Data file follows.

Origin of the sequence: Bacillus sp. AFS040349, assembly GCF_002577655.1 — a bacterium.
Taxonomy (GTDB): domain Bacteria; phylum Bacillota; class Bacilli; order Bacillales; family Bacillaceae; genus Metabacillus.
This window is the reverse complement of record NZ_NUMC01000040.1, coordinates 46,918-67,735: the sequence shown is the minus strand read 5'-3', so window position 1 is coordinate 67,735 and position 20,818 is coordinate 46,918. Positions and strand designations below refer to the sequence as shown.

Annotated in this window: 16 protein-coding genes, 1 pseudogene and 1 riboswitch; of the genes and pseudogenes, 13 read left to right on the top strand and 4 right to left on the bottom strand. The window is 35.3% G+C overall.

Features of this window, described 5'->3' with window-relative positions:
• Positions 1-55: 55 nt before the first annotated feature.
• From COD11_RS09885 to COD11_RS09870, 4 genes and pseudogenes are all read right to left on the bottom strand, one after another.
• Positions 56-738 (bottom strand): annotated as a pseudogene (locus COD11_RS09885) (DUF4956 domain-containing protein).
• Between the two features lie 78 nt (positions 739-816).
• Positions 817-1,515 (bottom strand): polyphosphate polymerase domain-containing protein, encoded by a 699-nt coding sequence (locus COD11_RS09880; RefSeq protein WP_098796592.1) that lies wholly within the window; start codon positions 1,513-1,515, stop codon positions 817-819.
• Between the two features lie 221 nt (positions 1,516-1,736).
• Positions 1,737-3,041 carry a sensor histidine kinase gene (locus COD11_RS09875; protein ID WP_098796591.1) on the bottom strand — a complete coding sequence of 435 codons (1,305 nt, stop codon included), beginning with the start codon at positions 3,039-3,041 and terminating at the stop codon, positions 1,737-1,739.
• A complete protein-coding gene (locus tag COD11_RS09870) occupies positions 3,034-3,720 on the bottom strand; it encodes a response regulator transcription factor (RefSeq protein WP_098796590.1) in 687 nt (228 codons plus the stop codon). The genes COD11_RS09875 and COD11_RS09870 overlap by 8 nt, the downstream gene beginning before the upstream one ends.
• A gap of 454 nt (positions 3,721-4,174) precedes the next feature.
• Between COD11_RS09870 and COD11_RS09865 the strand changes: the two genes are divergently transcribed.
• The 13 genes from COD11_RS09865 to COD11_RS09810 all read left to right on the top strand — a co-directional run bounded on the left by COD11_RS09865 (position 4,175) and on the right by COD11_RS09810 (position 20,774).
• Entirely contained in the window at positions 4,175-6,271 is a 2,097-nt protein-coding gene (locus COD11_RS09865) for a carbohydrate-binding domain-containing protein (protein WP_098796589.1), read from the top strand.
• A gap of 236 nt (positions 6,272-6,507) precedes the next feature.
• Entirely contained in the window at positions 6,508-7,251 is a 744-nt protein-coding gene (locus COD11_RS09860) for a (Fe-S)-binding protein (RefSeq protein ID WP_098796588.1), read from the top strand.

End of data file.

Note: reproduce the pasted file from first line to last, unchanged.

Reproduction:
Origin of the sequence: Bacillus sp. AFS040349, assembly GCF_002577655.1 — a bacterium.
Taxonomy (GTDB): domain Bacteria; phylum Bacillota; class Bacilli; order Bacillales; family Bacillaceae; genus Metabacillus.
This window is the reverse complement of record NZ_NUMC01000040.1, coordinates 46,918-67,735: the sequence shown is the minus strand read 5'-3', so window position 1 is coordinate 67,735 and position 20,818 is coordinate 46,918. Positions and strand designations below refer to the sequence as shown.

Annotated in this window: 16 protein-coding genes, 1 pseudogene and 1 riboswitch; of the genes and pseudogenes, 13 read left to right on the top strand and 4 right to left on the bottom strand. The window is 35.3% G+C overall.

Features of this window, described 5'->3' with window-relative positions:
• Positions 1-55: 55 nt before the first annotated feature.
• From COD11_RS09885 to COD11_RS09870, 4 genes and pseudogenes are all read right to left on the bottom strand, one after another.
• Positions 56-738 (bottom strand): annotated as a pseudogene (locus COD11_RS09885) (DUF4956 domain-containing protein).
• Between the two features lie 78 nt (positions 739-816).
• Positions 817-1,515 (bottom strand): polyphosphate polymerase domain-containing protein, encoded by a 699-nt coding sequence (locus COD11_RS09880; RefSeq protein WP_098796592.1) that lies wholly within the window; start codon positions 1,513-1,515, stop codon positions 817-819.
• Between the two features lie 221 nt (positions 1,516-1,736).
• Positions 1,737-3,041 carry a sensor histidine kinase gene (locus COD11_RS09875; protein ID WP_098796591.1) on the bottom strand — a complete coding sequence of 435 codons (1,305 nt, stop codon included), beginning with the start codon at positions 3,039-3,041 and terminating at the stop codon, positions 1,737-1,739.
• A complete protein-coding gene (locus tag COD11_RS09870) occupies positions 3,034-3,720 on the bottom strand; it encodes a response regulator transcription factor (RefSeq protein WP_098796590.1) in 687 nt (228 codons plus the stop codon). The genes COD11_RS09875 and COD11_RS09870 overlap by 8 nt, the downstream gene beginning before the upstream one ends.
• A gap of 454 nt (positions 3,721-4,174) precedes the next feature.
• Between COD11_RS09870 and COD11_RS09865 the strand changes: the two genes are divergently transcribed.
• The 13 genes from COD11_RS09865 to COD11_RS09810 all read left to right on the top strand — a co-directional run bounded on the left by COD11_RS09865 (position 4,175) and on the right by COD11_RS09810 (position 20,774).
• Entirely contained in the window at positions 4,175-6,271 is a 2,097-nt protein-coding gene (locus COD11_RS09865) for a carbohydrate-binding domain-containing protein (protein WP_098796589.1), read from the top strand.
• A gap of 236 nt (positions 6,272-6,507) precedes the next feature.
• Entirely contained in the window at positions 6,508-7,251 is a 744-nt protein-coding gene (locus COD11_RS09860) for a (Fe-S)-binding protein (RefSeq protein ID WP_098796588.1), read from the top strand.